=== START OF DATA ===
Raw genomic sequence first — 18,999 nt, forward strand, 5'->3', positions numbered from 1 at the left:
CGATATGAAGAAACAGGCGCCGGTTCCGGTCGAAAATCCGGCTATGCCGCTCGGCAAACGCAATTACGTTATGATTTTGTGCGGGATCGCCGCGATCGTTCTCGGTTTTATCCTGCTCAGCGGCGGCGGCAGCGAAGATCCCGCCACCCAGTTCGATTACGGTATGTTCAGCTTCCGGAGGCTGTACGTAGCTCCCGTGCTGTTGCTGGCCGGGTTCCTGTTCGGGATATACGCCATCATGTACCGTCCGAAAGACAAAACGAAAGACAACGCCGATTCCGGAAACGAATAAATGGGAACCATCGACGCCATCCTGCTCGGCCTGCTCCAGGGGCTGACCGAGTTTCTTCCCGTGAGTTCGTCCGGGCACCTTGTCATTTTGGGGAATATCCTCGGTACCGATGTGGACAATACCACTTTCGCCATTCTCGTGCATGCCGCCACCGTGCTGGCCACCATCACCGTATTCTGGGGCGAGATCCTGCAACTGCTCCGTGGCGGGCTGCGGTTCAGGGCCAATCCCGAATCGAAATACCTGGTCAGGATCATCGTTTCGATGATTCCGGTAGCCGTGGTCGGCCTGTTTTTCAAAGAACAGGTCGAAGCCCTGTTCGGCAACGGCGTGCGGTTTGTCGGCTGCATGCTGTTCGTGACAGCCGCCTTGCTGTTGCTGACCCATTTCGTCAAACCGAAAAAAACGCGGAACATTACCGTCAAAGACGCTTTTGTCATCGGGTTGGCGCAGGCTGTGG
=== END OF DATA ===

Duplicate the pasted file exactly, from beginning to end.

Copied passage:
Raw genomic sequence first — 18,999 nt, forward strand, 5'->3', positions numbered from 1 at the left:
CGATATGAAGAAACAGGCGCCGGTTCCGGTCGAAAATCCGGCTATGCCGCTCGGCAAACGCAATTACGTTATGATTTTGTGCGGGATCGCCGCGATCGTTCTCGGTTTTATCCTGCTCAGCGGCGGCGGCAGCGAAGATCCCGCCACCCAGTTCGATTACGGTATGTTCAGCTTCCGGAGGCTGTACGTAGCTCCCGTGCTGTTGCTGGCCGGGTTCCTGTTCGGGATATACGCCATCATGTACCGTCCGAAAGACAAAACGAAAGACAACGCCGATTCCGGAAACGAATAAATGGGAACCATCGACGCCATCCTGCTCGGCCTGCTCCAGGGGCTGACCGAGTTTCTTCCCGTGAGTTCGTCCGGGCACCTTGTCATTTTGGGGAATATCCTCGGTACCGATGTGGACAATACCACTTTCGCCATTCTCGTGCATGCCGCCACCGTGCTGGCCACCATCACCGTATTCTGGGGCGAGATCCTGCAACTGCTCCGTGGCGGGCTGCGGTTCAGGGCCAATCCCGAATCGAAATACCTGGTCAGGATCATCGTTTCGATGATTCCGGTAGCCGTGGTCGGCCTGTTTTTCAAAGAACAGGTCGAAGCCCTGTTCGGCAACGGCGTGCGGTTTGTCGGCTGCATGCTGTTCGTGACAGCCGCCTTGCTGTTGCTGACCCATTTCGTCAAACCGAAAAAAACGCGGAACATTACCGTCAAAGACGCTTTTGTCATCGGGTTGGCGCAGGCTGTGG